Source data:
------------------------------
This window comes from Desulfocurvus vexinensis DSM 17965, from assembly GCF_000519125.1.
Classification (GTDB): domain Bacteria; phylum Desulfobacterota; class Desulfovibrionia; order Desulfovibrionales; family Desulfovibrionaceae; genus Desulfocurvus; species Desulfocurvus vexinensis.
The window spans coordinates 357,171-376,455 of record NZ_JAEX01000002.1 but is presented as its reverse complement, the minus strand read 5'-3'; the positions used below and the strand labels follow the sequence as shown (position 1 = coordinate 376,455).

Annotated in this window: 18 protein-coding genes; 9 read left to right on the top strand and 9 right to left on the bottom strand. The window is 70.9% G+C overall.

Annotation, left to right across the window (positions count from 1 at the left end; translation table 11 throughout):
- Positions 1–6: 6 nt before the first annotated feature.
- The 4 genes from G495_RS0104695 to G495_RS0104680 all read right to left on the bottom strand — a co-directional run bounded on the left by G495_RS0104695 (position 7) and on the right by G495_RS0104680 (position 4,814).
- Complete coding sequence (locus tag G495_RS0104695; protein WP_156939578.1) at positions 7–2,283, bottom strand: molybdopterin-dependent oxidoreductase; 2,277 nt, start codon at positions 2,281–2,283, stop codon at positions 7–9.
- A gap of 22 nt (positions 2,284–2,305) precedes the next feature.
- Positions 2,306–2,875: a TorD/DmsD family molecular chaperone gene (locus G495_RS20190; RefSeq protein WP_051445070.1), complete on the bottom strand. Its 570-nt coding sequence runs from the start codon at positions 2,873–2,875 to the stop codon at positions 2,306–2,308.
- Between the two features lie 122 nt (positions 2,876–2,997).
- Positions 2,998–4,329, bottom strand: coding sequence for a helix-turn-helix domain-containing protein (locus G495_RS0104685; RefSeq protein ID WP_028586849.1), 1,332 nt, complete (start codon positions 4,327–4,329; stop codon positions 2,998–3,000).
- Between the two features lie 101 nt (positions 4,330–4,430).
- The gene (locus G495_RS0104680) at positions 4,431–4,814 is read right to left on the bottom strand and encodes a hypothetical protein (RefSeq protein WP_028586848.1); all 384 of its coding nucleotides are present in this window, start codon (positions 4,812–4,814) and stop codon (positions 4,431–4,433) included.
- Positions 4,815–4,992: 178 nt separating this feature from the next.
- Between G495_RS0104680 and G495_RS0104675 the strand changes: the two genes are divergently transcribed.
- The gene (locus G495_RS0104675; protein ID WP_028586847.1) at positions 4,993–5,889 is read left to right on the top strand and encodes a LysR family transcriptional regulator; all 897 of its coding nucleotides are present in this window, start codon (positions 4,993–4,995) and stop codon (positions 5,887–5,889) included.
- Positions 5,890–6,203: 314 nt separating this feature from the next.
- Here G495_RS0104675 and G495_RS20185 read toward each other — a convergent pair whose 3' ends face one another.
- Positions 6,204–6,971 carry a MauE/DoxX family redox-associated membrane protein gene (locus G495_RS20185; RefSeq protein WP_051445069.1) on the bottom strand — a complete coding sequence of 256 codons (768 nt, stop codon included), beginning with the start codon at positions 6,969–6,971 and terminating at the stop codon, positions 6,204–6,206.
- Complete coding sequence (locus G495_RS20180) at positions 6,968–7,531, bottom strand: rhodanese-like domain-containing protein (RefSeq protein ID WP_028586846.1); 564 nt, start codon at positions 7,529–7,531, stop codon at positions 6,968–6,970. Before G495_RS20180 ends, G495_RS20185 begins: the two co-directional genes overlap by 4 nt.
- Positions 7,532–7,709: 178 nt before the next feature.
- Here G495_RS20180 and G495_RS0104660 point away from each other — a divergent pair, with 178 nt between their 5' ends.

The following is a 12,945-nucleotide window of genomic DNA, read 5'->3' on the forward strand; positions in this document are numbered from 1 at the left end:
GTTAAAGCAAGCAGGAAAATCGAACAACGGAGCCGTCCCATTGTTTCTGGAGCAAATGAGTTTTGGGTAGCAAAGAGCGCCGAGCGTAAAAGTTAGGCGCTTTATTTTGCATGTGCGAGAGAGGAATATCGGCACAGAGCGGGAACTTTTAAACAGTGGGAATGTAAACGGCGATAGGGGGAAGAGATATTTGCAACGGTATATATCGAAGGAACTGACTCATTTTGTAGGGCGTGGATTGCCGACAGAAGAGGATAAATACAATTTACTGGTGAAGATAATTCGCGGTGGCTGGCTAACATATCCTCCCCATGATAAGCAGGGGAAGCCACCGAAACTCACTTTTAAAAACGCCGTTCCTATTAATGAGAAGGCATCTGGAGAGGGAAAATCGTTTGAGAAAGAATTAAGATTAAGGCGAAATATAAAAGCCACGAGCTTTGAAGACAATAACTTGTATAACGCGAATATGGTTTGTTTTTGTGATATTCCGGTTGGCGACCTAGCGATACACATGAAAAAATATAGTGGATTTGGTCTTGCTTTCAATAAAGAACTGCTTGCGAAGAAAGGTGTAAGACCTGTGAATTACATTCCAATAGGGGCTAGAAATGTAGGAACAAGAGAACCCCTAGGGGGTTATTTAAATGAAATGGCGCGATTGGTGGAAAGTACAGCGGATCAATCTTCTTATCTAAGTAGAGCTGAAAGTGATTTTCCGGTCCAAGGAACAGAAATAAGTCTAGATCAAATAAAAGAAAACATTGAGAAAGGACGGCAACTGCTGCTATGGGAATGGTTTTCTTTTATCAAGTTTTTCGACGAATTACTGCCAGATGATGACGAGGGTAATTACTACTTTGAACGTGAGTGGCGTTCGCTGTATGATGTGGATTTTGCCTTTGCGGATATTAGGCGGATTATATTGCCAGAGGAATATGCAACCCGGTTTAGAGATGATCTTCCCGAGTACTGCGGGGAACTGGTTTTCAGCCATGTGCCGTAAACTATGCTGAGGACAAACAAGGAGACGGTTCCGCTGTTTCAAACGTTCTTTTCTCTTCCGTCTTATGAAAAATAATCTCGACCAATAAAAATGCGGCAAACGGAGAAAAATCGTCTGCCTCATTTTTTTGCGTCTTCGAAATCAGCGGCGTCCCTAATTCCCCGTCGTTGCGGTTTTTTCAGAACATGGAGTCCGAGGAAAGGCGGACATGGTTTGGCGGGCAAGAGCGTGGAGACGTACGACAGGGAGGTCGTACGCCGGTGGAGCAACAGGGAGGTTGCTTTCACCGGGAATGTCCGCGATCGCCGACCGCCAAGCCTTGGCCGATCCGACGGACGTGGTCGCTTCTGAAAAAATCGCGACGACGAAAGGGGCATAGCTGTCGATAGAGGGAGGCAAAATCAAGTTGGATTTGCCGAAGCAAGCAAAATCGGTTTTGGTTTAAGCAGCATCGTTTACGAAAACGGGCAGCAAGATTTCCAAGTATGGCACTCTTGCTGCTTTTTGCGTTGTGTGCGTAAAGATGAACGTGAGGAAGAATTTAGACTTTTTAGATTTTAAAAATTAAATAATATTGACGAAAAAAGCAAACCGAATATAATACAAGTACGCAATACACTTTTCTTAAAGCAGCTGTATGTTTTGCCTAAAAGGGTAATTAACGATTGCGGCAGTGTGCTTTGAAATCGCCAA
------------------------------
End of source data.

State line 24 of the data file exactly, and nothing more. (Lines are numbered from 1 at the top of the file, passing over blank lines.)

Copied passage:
The following is a 12,945-nucleotide window of genomic DNA, read 5'->3' on the forward strand; positions in this document are numbered from 1 at the left end: